This morning, McDonald's (NYSE:MCD) released same store sales for the month of October that largely missed investor expectations, sending shares down 1% (release available here). This report confirmed the fact that McDonald's faces secular challenges to its business thanks to a saturated fast food market in developed economies and changing taste trends towards healthier options.
Worldwide, sales were up 0.5%, missing analyst expectations for 0.6% growth. McDonald's continues to grow slower than inflation and GDP, indicating lost market share as consumers look elsewhere. In the U.S. sales were down 0.8%, against a positive 0.3% estimate. Europe was actually the bright spot, helped by strength in France and the United Kingdom, with 1.9% growth. Asia Pacific continues to be a disaster as McDonald's has faced significant challenges in Japan with sales down 2.3%.
All in all, this quarter was almost uniformly a negative one, except for isolated parts of Europe. From an investing standpoint, it furthers the belief that McDonald's should be looked at like a utility. There is really no organic growth, but investors receive a decent and growing dividend that provides a 3.4% yield. At 17x earnings, there really is not much room for any further multiple expansion, and with revenue growth hugging 1%, earnings growth over the next five years is likely less than 5%.
McDonald's core problem is how to appeal to young consumers who are less interested in existing McDonald's offerings without alienating the existing cost-conscious customers. McDonald's has tried to handle this problem by expanding its menu with additions of lattes and wraps to pretty mixed results. As these results show, MCD isn't meaningfully growing store traffic. If anything, the customer base is flat or slightly lower. These items do take longer to prepare, and longer service time has hindered McDonald's core speed promise, which might be alienating existing customers.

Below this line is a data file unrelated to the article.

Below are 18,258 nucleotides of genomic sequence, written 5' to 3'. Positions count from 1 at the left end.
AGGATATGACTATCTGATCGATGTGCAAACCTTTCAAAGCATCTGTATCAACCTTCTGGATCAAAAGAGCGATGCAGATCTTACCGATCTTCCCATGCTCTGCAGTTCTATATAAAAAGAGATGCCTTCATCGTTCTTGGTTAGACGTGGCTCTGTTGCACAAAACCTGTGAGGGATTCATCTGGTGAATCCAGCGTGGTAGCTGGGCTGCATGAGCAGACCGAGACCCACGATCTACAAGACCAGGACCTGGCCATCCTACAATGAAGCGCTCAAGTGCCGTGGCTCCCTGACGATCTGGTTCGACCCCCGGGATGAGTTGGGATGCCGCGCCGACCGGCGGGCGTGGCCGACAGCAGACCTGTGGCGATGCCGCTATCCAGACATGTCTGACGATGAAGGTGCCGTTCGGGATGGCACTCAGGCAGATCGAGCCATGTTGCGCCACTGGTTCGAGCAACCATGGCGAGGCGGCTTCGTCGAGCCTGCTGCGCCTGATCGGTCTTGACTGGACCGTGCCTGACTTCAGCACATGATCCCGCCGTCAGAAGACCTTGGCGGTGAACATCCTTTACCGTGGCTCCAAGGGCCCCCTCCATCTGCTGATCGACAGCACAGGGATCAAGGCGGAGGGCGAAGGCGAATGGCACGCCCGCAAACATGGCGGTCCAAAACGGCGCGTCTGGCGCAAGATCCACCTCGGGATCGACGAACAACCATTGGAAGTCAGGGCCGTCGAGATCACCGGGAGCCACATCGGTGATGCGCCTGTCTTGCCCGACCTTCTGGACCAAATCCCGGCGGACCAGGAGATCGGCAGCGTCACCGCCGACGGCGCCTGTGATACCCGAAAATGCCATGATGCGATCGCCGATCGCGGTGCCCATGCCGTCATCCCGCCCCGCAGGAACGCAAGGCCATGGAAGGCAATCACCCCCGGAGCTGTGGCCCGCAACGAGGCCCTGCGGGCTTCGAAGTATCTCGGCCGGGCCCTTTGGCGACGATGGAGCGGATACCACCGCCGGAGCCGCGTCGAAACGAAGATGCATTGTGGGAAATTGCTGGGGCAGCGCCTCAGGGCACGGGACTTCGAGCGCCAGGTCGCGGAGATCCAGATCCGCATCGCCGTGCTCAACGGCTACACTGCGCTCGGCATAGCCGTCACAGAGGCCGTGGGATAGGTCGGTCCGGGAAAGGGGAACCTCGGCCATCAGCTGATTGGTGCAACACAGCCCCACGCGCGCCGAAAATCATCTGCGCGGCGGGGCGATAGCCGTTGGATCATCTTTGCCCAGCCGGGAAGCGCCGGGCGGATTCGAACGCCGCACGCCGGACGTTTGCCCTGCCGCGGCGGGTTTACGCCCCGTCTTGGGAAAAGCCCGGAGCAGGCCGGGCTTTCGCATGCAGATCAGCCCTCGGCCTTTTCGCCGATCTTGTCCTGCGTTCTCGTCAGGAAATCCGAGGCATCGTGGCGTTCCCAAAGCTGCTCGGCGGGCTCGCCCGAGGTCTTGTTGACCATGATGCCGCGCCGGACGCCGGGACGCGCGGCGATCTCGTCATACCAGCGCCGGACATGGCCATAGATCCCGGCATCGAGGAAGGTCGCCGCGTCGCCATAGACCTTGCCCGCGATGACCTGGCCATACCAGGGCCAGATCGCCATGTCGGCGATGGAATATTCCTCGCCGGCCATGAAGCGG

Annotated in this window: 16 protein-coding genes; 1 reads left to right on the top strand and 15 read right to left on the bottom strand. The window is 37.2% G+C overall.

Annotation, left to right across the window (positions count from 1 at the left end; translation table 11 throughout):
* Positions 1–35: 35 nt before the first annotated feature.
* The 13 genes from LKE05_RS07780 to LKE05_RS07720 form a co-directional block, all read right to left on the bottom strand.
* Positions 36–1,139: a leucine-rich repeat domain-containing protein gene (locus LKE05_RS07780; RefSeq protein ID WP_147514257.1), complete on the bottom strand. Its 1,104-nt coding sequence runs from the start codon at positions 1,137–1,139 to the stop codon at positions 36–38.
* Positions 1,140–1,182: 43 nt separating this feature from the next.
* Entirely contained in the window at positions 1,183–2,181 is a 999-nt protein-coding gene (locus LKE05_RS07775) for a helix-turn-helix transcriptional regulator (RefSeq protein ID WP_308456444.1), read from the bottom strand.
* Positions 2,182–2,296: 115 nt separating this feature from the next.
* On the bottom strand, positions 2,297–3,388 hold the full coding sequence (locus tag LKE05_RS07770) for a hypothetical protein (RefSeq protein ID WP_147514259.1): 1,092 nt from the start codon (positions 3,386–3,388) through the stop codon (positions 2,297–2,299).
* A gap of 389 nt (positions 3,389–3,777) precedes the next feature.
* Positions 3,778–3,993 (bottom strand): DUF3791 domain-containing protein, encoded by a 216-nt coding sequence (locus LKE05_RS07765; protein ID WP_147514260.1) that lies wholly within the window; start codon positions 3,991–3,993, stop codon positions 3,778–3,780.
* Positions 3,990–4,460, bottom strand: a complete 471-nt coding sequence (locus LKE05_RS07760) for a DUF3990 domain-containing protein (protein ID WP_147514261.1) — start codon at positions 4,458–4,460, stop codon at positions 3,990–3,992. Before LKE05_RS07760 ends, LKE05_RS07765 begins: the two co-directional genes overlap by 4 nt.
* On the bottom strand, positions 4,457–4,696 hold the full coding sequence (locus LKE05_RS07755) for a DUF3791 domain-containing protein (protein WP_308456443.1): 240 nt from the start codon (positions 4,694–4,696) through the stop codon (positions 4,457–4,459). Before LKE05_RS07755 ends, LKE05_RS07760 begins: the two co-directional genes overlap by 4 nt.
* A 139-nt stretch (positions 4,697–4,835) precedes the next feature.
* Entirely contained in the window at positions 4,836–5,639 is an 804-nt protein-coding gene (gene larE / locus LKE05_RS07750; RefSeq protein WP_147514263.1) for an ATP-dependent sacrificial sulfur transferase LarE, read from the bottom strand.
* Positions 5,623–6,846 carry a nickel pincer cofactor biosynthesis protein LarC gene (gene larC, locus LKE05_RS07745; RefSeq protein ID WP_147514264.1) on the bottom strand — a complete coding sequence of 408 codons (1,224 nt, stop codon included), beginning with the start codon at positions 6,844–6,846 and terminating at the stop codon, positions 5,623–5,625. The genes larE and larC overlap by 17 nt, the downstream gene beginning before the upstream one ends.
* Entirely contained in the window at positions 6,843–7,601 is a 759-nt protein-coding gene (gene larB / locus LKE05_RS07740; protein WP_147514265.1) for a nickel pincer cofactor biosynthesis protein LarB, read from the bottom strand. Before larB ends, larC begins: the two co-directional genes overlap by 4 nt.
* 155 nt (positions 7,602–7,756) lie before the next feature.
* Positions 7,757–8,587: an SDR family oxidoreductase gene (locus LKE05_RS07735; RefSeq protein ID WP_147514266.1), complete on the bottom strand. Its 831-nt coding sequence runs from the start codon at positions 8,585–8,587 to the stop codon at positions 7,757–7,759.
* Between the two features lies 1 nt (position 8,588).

McDonald's still has significant work to do to improve its brand with the "fast-casual" oriented customer that has flocked to Chipotle (NYSE:CMG) and Buffalo Wild Wings (BWLD) without upsetting the current customer. It seems that adding incongruous menu items has damaged service, annoying more customers than have been brought in. McDonald's should follow the lead of fast food chains who are better dealing with changing tastes. For instance, Wendy's (NYSE:WEN), which has been growing same store sales more than 2.5% in the United States, has focused on adding higher quality burgers with pretzel and brioche buns. From a service standpoint, the set-up is no more difficult, just a different bun. This type of change keeps existing customers happy while broadening the tent to win new customers who are willing to pay a little more for a burger.
McDonald's has gone from being an industry leader to laggard over the past few years and has been unable to successfully deal with changing consumer tastes by appropriately modernizing its menu. McDonald's has a golden opportunity to revamp the brand with the 2014 Olympics where McDonald's will advertise heavily, though it needs strong products to keep consumers coming. With minimal topline growth and stagnant same-store sales, I am not a fan of McDonald's at 17x earnings and would rather own Wendy's, which is growing sales. McDonald's works as a dividend play, but at $95, the downside risk outweighs potential upside. I wouldn't be a buyer until $85-$88.
Disclosure: I have no positions in any stocks mentioned, and no plans to initiate any positions within the next 72 hours. I wrote this article myself, and it expresses my own opinions. I am not receiving compensation for it (other than from Seeking Alpha). I have no business relationship with any company whose stock is mentioned in this article.